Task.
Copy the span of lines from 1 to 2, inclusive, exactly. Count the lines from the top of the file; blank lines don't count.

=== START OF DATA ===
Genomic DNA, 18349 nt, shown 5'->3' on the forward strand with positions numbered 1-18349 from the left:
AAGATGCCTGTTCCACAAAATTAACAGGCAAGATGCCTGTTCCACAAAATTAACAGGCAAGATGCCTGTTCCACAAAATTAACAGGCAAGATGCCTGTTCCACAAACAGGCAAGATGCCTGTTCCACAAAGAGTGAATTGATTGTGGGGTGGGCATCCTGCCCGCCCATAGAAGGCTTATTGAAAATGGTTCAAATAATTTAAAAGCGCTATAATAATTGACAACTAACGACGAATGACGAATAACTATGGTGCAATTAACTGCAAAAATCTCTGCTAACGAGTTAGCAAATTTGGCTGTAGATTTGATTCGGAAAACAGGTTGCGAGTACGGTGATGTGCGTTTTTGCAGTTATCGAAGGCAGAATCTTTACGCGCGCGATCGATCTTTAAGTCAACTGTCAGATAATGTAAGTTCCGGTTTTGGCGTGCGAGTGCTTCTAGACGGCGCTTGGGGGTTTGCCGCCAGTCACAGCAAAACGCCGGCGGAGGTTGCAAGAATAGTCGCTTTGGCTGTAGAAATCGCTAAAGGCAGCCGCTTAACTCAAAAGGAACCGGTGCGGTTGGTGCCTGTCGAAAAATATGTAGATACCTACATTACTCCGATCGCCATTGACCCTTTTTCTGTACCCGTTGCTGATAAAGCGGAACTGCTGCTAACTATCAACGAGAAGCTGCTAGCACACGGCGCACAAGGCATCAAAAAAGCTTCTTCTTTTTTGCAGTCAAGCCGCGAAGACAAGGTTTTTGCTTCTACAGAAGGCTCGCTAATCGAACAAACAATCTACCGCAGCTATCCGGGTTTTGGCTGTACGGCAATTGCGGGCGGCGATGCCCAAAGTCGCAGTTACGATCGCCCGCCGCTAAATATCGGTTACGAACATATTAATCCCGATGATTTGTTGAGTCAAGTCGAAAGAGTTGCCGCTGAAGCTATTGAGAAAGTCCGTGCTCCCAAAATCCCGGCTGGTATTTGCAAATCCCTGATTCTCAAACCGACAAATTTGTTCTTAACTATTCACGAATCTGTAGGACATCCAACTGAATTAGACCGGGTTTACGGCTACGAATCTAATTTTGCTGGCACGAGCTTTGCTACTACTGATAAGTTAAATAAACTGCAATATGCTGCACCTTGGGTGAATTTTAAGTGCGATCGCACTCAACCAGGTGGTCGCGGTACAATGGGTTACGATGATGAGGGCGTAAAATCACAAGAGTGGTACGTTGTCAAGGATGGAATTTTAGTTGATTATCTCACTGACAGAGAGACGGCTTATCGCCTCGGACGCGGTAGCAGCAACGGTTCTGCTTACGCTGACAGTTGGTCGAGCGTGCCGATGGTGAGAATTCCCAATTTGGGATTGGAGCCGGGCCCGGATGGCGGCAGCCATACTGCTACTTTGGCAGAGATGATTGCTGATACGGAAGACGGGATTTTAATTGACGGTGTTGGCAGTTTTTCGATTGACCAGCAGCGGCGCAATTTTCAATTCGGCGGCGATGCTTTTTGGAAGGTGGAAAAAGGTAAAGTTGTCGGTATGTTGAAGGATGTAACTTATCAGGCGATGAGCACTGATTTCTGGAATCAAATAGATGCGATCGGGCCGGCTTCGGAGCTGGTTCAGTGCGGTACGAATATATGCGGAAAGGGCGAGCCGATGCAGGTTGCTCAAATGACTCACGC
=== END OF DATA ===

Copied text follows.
Genomic DNA, 18349 nt, shown 5'->3' on the forward strand with positions numbered 1-18349 from the left:
AAGATGCCTGTTCCACAAAATTAACAGGCAAGATGCCTGTTCCACAAAATTAACAGGCAAGATGCCTGTTCCACAAAATTAACAGGCAAGATGCCTGTTCCACAAACAGGCAAGATGCCTGTTCCACAAAGAGTGAATTGATTGTGGGGTGGGCATCCTGCCCGCCCATAGAAGGCTTATTGAAAATGGTTCAAATAATTTAAAAGCGCTATAATAATTGACAACTAACGACGAATGACGAATAACTATGGTGCAATTAACTGCAAAAATCTCTGCTAACGAGTTAGCAAATTTGGCTGTAGATTTGATTCGGAAAACAGGTTGCGAGTACGGTGATGTGCGTTTTTGCAGTTATCGAAGGCAGAATCTTTACGCGCGCGATCGATCTTTAAGTCAACTGTCAGATAATGTAAGTTCCGGTTTTGGCGTGCGAGTGCTTCTAGACGGCGCTTGGGGGTTTGCCGCCAGTCACAGCAAAACGCCGGCGGAGGTTGCAAGAATAGTCGCTTTGGCTGTAGAAATCGCTAAAGGCAGCCGCTTAACTCAAAAGGAACCGGTGCGGTTGGTGCCTGTCGAAAAATATGTAGATACCTACATTACTCCGATCGCCATTGACCCTTTTTCTGTACCCGTTGCTGATAAAGCGGAACTGCTGCTAACTATCAACGAGAAGCTGCTAGCACACGGCGCACAAGGCATCAAAAAAGCTTCTTCTTTTTTGCAGTCAAGCCGCGAAGACAAGGTTTTTGCTTCTACAGAAGGCTCGCTAATCGAACAAACAATCTACCGCAGCTATCCGGGTTTTGGCTGTACGGCAATTGCGGGCGGCGATGCCCAAAGTCGCAGTTACGATCGCCCGCCGCTAAATATCGGTTACGAACATATTAATCCCGATGATTTGTTGAGTCAAGTCGAAAGAGTTGCCGCTGAAGCTATTGAGAAAGTCCGTGCTCCCAAAATCCCGGCTGGTATTTGCAAATCCCTGATTCTCAAACCGACAAATTTGTTCTTAACTATTCACGAATCTGTAGGACATCCAACTGAATTAGACCGGGTTTACGGCTACGAATCTAATTTTGCTGGCACGAGCTTTGCTACTACTGATAAGTTAAATAAACTGCAATATGCTGCACCTTGGGTGAATTTTAAGTGCGATCGCACTCAACCAGGTGGTCGCGGTACAATGGGTTACGATGATGAGGGCGTAAAATCACAAGAGTGGTACGTTGTCAAGGATGGAATTTTAGTTGATTATCTCACTGACAGAGAGACGGCTTATCGCCTCGGACGCGGTAGCAGCAACGGTTCTGCTTACGCTGACAGTTGGTCGAGCGTGCCGATGGTGAGAATTCCCAATTTGGGATTGGAGCCGGGCCCGGATGGCGGCAGCCATACTGCTACTTTGGCAGAGATGATTGCTGATACGGAAGACGGGATTTTAATTGACGGTGTTGGCAGTTTTTCGATTGACCAGCAGCGGCGCAATTTTCAATTCGGCGGCGATGCTTTTTGGAAGGTGGAAAAAGGTAAAGTTGTCGGTATGTTGAAGGATGTAACTTATCAGGCGATGAGCACTGATTTCTGGAATCAAATAGATGCGATCGGGCCGGCTTCGGAGCTGGTTCAGTGCGGTACGAATATATGCGGAAAGGGCGAGCCGATGCAGGTTGCTCAAATGACTCACGC